Ethiopia is a country that still fills my heart. I took a memorable eight-day trip to Ethiopia with G-Adventures, the National Geographic tour operator that teaches what exploration with purpose means, in August 2019.
Travel with Purpose
Travel with purpose is not exploration where you leisurely look for easy to discover and easily discarded moments. It’s the exploration that becomes a part of your soul. Travel with purpose is exploration steeped in awe that instills deep respect toward new surroundings. You may even get to help the communities or their projects along the way, but I believe that travel with purpose begins with the exploration of the traveler herself.
The purpose is to understand and accept and especially, respect, our differences as human beings. It is an incredible journey outside and inside oneself because the reality in front of you becomes the reality inside of you. No doubt a place that you had longed to explore, but that you may have been afraid of encountering.
Ethiopia was extreme in many ways. It was a country of immense greenery (I visited during the rainy season), ancient Queen of Sheba ruins, and of the majestic Semien mountains populated by Gelada monkeys who only live at the crazy altitudes of the Ethiopian highlands (close to 15,000 ft.). I stayed at a lodge that is supposedly at the highest altitude in Africa, the Simien Lodge, at more than 10,000 ft, and, as a person with asthma, breathing was complicated. And so were the conditions. Rain, and then again, rain.
Unity of Spirit
But, the 5 am St Mary of Zion’s replica Ark procession that I attended in AThe 5 am St. Mary of Zion’s replica Ark procession paraded through the streets surrounding the church compound to request forgiveness from God. The spectacle taught me that the intensity of the unity of all human beings. The pre-dawn procession was a nomadic river of people holding their candles as they walked behind the Ark and circled back around to the beginning of the parade. This flow of candles and white-robed praying devotees walking in the procession repeated again and again.The surreal experience of walking with whomever we were, locals and tourists alike brought a resurgence of feelings of unity and peace, even as daylight wouldn’t descend for hours. Soon afterward an unspeakable darkness would soon descend in my life, the untimely death of my son Blaise. I think back to this special point in time that the universe gifted me such an uplifting moment for my spirit. It’s as if it wanted to gently cradle me, knowing how I would suffer.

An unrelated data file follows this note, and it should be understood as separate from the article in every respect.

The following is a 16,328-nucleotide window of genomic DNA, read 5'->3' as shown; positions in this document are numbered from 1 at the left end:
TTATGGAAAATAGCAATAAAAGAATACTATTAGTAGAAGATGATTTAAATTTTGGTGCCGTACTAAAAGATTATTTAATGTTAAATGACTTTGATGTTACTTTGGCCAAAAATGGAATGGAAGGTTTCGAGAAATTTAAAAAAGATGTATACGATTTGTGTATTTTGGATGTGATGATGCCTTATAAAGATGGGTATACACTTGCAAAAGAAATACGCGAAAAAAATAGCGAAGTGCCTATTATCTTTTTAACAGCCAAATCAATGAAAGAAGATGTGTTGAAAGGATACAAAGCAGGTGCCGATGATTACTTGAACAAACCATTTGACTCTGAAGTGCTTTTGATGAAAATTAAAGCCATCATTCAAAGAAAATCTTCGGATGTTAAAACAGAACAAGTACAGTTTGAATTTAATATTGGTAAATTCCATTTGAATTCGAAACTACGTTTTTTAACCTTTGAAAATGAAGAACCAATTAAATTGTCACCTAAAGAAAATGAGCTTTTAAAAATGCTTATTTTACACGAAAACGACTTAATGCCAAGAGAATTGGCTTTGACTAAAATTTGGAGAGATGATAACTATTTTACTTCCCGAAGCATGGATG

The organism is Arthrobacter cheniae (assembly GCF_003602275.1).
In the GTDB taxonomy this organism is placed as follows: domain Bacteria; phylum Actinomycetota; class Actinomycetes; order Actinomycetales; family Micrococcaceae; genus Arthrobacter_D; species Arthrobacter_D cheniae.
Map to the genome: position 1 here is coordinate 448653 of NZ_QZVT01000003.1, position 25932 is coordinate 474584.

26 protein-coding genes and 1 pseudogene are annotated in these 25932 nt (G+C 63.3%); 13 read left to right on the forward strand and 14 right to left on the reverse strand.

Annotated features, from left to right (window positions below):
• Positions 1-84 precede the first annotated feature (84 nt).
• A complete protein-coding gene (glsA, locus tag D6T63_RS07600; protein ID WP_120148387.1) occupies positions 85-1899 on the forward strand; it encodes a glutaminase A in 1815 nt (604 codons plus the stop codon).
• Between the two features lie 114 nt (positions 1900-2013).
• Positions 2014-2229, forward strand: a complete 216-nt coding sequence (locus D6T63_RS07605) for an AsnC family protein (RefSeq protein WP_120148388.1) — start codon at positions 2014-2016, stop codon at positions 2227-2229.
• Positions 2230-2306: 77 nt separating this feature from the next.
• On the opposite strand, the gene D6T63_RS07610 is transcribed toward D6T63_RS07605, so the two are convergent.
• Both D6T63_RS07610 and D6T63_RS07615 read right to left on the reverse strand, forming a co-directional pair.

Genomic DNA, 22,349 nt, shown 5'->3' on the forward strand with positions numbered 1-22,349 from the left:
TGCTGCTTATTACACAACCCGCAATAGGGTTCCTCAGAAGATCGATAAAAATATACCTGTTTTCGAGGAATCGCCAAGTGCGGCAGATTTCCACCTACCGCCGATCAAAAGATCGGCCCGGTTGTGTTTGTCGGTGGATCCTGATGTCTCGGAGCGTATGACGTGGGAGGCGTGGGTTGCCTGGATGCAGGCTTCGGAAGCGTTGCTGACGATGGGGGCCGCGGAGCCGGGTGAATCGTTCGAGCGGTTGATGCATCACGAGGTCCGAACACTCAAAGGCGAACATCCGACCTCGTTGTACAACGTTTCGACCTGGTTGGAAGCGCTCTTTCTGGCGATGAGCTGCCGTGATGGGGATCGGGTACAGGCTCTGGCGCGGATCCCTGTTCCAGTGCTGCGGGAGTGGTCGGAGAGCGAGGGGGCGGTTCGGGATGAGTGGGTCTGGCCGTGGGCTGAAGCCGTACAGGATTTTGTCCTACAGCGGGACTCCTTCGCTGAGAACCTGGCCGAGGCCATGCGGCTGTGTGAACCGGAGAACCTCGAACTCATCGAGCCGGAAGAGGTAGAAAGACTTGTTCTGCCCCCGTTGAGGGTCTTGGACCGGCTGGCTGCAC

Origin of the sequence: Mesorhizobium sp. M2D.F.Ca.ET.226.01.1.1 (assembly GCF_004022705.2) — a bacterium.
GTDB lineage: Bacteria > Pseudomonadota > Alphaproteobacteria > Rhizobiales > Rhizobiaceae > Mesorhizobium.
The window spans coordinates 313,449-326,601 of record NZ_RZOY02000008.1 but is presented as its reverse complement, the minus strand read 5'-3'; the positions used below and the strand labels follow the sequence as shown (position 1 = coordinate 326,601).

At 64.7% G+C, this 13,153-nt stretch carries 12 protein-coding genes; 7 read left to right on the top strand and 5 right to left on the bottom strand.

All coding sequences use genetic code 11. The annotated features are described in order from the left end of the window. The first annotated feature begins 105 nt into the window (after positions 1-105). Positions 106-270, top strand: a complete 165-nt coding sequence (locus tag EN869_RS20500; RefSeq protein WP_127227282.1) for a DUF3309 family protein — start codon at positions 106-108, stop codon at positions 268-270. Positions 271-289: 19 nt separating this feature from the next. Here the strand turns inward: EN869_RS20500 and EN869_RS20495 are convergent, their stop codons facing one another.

Ethiopia taught me so much and in such a short period of time. A country of beauty, of the richness of the soul, and of real poverty, Ethiopia is a country that is very observant of their religion. People go to church daily, sometimes even for two hours a day. Old people who can not stand up properly during functions bring a cane so that they can rest their head while they are standing during the very, very long sermons.
Possibly one of the poorest countries in the world. I lost myself looking at the poorest orphans in the streets, begging for just a smile. It went beyond asking for food. They were asking for a real connection.
In just eight days, Ethiopia taught me what richness of the soul means. Lessons I will take with me for the rest of my life. During a time when I collected inspirational, vocational, and transformational stories for my writings, I experienced first-hand the true inner beauty that comes from people who are naturally so interconnected, welcoming, and loving toward foreigners. It was a pleasure to witness the unity of spirit, and the connectedness between the locals who supported one another economically and on a soul level. Their Amharic language is beautiful and melodic.
It went beyond a religious experience. Ethiopia, one of the “poorest” countries in the world, taught me what real values and riches are.